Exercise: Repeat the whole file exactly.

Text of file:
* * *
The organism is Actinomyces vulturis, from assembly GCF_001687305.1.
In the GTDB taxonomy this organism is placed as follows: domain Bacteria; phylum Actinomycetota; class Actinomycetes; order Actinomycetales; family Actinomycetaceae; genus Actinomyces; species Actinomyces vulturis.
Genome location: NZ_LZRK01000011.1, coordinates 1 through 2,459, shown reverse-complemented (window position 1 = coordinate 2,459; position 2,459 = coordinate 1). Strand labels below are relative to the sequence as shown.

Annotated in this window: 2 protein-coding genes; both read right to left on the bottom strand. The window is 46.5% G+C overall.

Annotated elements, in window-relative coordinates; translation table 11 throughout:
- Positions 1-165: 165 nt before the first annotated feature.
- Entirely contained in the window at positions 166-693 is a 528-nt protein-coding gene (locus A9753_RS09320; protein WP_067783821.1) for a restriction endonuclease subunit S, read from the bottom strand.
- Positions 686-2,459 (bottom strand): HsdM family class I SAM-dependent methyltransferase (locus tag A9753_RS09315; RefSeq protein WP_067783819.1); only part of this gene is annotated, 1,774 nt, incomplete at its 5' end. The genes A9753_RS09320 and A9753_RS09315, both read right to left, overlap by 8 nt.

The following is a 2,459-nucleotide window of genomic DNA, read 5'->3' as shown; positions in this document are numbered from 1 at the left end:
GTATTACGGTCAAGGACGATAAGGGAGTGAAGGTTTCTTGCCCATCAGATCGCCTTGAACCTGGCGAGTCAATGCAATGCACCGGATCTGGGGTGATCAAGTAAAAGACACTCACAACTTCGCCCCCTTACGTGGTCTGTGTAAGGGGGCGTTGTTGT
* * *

The organism is Actinomyces vulturis, from assembly GCF_001687305.1.
In the GTDB taxonomy this organism is placed as follows: domain Bacteria; phylum Actinomycetota; class Actinomycetes; order Actinomycetales; family Actinomycetaceae; genus Actinomyces; species Actinomyces vulturis.
Genome location: NZ_LZRK01000011.1, coordinates 1 through 2,459, shown reverse-complemented (window position 1 = coordinate 2,459; position 2,459 = coordinate 1). Strand labels below are relative to the sequence as shown.

Annotated in this window: 2 protein-coding genes; both read right to left on the bottom strand. The window is 46.5% G+C overall.

Annotated elements, in window-relative coordinates; translation table 11 throughout:
- Positions 1-165: 165 nt before the first annotated feature.
- Entirely contained in the window at positions 166-693 is a 528-nt protein-coding gene (locus A9753_RS09320; protein WP_067783821.1) for a restriction endonuclease subunit S, read from the bottom strand.
- Positions 686-2,459 (bottom strand): HsdM family class I SAM-dependent methyltransferase (locus tag A9753_RS09315; RefSeq protein WP_067783819.1); only part of this gene is annotated, 1,774 nt, incomplete at its 5' end. The genes A9753_RS09320 and A9753_RS09315, both read right to left, overlap by 8 nt.

The following is a 2,459-nucleotide window of genomic DNA, read 5'->3' as shown; positions in this document are numbered from 1 at the left end:
GTATTACGGTCAAGGACGATAAGGGAGTGAAGGTTTCTTGCCCATCAGATCGCCTTGAACCTGGCGAGTCAATGCAATGCACCGGATCTGGGGTGATCAAGTAAAAGACACTCACAACTTCGCCCCCTTACGTGGTCTGTGTAAGGGGGCGTTGTTGT